The Israeli premier has spent the past month galloping across European capitals. It began with Paris last month, Rome a few days ago, Berlin this weekend and London in the very near future.
According to security officials, the purpose of these visits is to galvanize as much support as possible to further isolate Iran from the international community via renewed sanctions and a NATO-fueled weapons embargo. All in the hope of significantly stalling Iranian efforts to secure nuclear capabilities and to curtail their regional aggression via proxy efforts in Syria and Lebanon.
Netanyahu has apparently been attempting to convey to his European counterparts that weapons shipments coming out of the Islamic Republic are mostly meant for Moscow, to assist Russian efforts in their less-than-stellar war campaign against Ukraine. That in itself, Netanyahu says, compromises all of Europe.
He has stressed to them that the technological and military cooperation between Russia and Iran is designed, among other things, to improve the accuracy and range of Iranian made payload-carrying drones and anti-aircraft missiles to target the Ukrainians. In exchange, Iran gets a fresh supply of Russian fighter jets.
All of that will not only serve to prolong the war in Ukraine, but make it easier for the Iranians to endanger shipping routes from the Persian Gulf to Europe, thus compromising Israeli capability to effectively defend the homeland.
In comes Netanyahu's wish for a weapons embargo on Iran, set by the UN Security Council, a move that could hamper Iranian efforts to secure the requisite military capabilities to mount such a threat, or further develop their nuclear aspirations.
Such an embargo had already been put in place 13 years ago, but was since removed as part of the Obama administration's efforts to secure a deal to stop the Islamic Republic from developing the nuclear weapon.
In that same pact, known as Joint Comprehensive Plan of Action, lies a provision known as "snap back," a mechanism through which all previously-existing sanctions and embargos can be reinstated (provided Iran does not meet its end of the deal).
After U.S. President Donald Trump decided to withdraw from the pact, Iran followed suit, meaning the snap back clause can be activated, allowing all previous restrictions on the Islamic Republic to be reinstalled.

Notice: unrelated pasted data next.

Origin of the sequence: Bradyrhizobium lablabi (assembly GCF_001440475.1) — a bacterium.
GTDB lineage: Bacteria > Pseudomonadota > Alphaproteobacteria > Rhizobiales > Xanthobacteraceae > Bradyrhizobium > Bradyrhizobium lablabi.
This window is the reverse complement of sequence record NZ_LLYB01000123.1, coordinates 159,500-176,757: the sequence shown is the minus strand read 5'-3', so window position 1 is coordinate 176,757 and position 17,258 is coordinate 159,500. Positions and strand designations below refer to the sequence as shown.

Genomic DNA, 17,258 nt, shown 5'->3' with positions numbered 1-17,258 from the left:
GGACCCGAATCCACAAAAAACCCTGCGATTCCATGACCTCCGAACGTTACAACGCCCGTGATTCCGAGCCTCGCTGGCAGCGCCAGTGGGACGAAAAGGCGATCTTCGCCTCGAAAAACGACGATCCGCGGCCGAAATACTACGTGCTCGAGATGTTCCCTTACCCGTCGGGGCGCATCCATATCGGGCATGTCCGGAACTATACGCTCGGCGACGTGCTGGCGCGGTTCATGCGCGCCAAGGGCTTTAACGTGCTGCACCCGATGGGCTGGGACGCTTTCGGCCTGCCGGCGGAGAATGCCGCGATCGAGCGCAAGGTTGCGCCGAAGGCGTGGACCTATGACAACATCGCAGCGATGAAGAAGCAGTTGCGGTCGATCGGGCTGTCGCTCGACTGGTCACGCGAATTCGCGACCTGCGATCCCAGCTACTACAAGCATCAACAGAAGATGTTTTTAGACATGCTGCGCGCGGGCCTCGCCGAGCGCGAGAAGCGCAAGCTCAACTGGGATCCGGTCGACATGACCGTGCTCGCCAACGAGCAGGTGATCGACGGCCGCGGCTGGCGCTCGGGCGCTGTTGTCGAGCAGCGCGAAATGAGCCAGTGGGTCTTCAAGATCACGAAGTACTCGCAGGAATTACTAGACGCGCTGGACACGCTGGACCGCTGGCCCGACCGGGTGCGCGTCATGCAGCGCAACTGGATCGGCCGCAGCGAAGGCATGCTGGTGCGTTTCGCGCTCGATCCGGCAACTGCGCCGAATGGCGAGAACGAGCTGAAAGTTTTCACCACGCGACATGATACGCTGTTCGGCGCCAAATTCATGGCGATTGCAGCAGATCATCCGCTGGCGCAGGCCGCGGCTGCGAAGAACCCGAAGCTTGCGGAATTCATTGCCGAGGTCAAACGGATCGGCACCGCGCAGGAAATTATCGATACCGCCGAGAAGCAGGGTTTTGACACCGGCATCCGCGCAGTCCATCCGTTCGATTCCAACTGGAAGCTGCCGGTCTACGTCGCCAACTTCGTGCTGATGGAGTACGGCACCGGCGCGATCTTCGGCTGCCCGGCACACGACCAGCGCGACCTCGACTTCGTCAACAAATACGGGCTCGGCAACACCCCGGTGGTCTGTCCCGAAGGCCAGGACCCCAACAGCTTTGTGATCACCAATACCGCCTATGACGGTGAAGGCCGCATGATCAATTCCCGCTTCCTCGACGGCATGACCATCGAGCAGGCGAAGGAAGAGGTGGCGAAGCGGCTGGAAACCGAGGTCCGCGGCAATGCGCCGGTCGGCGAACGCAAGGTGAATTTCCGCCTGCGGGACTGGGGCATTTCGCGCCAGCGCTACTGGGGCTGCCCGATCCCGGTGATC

And, even if Russia and China veto the move in the Security Council, the U.S. along with its European allies could implement said restrictions independently, thus rendering any Russian or Chinese veto irrelevant.
After finding out that Iran has produced a tiny amount of uranium enriched to 84%, Netanyahu's efforts received the kind of boost of legitimacy he was hoping for. Even if the enrichment level does not surpass 90%, it's still enough to be classified as fissile material - enough to arm a nuclear warhead.
If Israel and the U.S. were on the best of terms, President Joe Biden could have invited Netanyahu to the White House for a serious discussion on how to move forward as a united front vis-à-vis Iran.
Alas, these are not the best terms. Amid West Bank raids and coalition partners openly flaunting the idea of leveling Palestinian villages, POTUS is in no hurry to speak to the Israeli premier or visit Israel.
Biden did send his National Security Advisor Jake Sullivan, Chairman of the Joint Chiefs of Staff General Mark Milley and Defense Secretary Lloyd Austin to speak with Netanyahu and Defense Minister Yoav Gallant. But, none of those individuals, as respected as they are, are in a position to make the sort of decisions Netanyahu is interested in.
And if that wasn't enough, the cold shoulder from the Americans is not the only impediment Netanyahu has to contend with. To the east lies another, in the form of Russian President Vladimir Putin, whose ties with Iran are blooming at the moment.
The Russians don't want to hear anything about sanctions or embargos on Iran, seeing that it could throw sand in the gears of the Russian-Iranian mutually beneficial arrangements. Netanyahu, meanwhile, has no desire to be on Putin's bad side.
Russian retaliation against Israel could come across in the form of banning the Israeli aviation from utilizing the Russian airspace, which could change the nature of Israeli commercial flights to southeast Asia and the Orient. They could also scramble communication frequencies and launch cyberattacks against Israel.
Netanyahu wants to have his cake and eat it too. He desperately wants to hamper Iranian efforts, but his fingerprints cannot be anywhere near it, so he's appealing to the Europeans, hoping they'll do the heavy lifting for him.
To that effect, French President Emmanuel Macron and German Chancellor Olaf Scholz can be relied upon to be discreet when it comes to Netanyahu's pleas with regards to Iran. That means that the official reason for his European trips - maintaining good relationships - is the perfect cover and should not alarm the Russians.
Besides, Israeli pleas to activate the snap back clause were initiated by then-Prime Minister Yair Lapid, and Netanyahu's embrace of these efforts provides him and wife a great excuse to spend some weekends in Europe, away from agitated protesters who are lighting up every part of the country at the moment.
Having said that, no significant breakthroughs have been registered as of yet. No European leader has signaled real willingness to reinstall the sanctions, or make any independent moves on the issue.
That's not enough. Netanyahu wants more, and one can be rest assured he will persist with the proper efforts for the foreseeable future.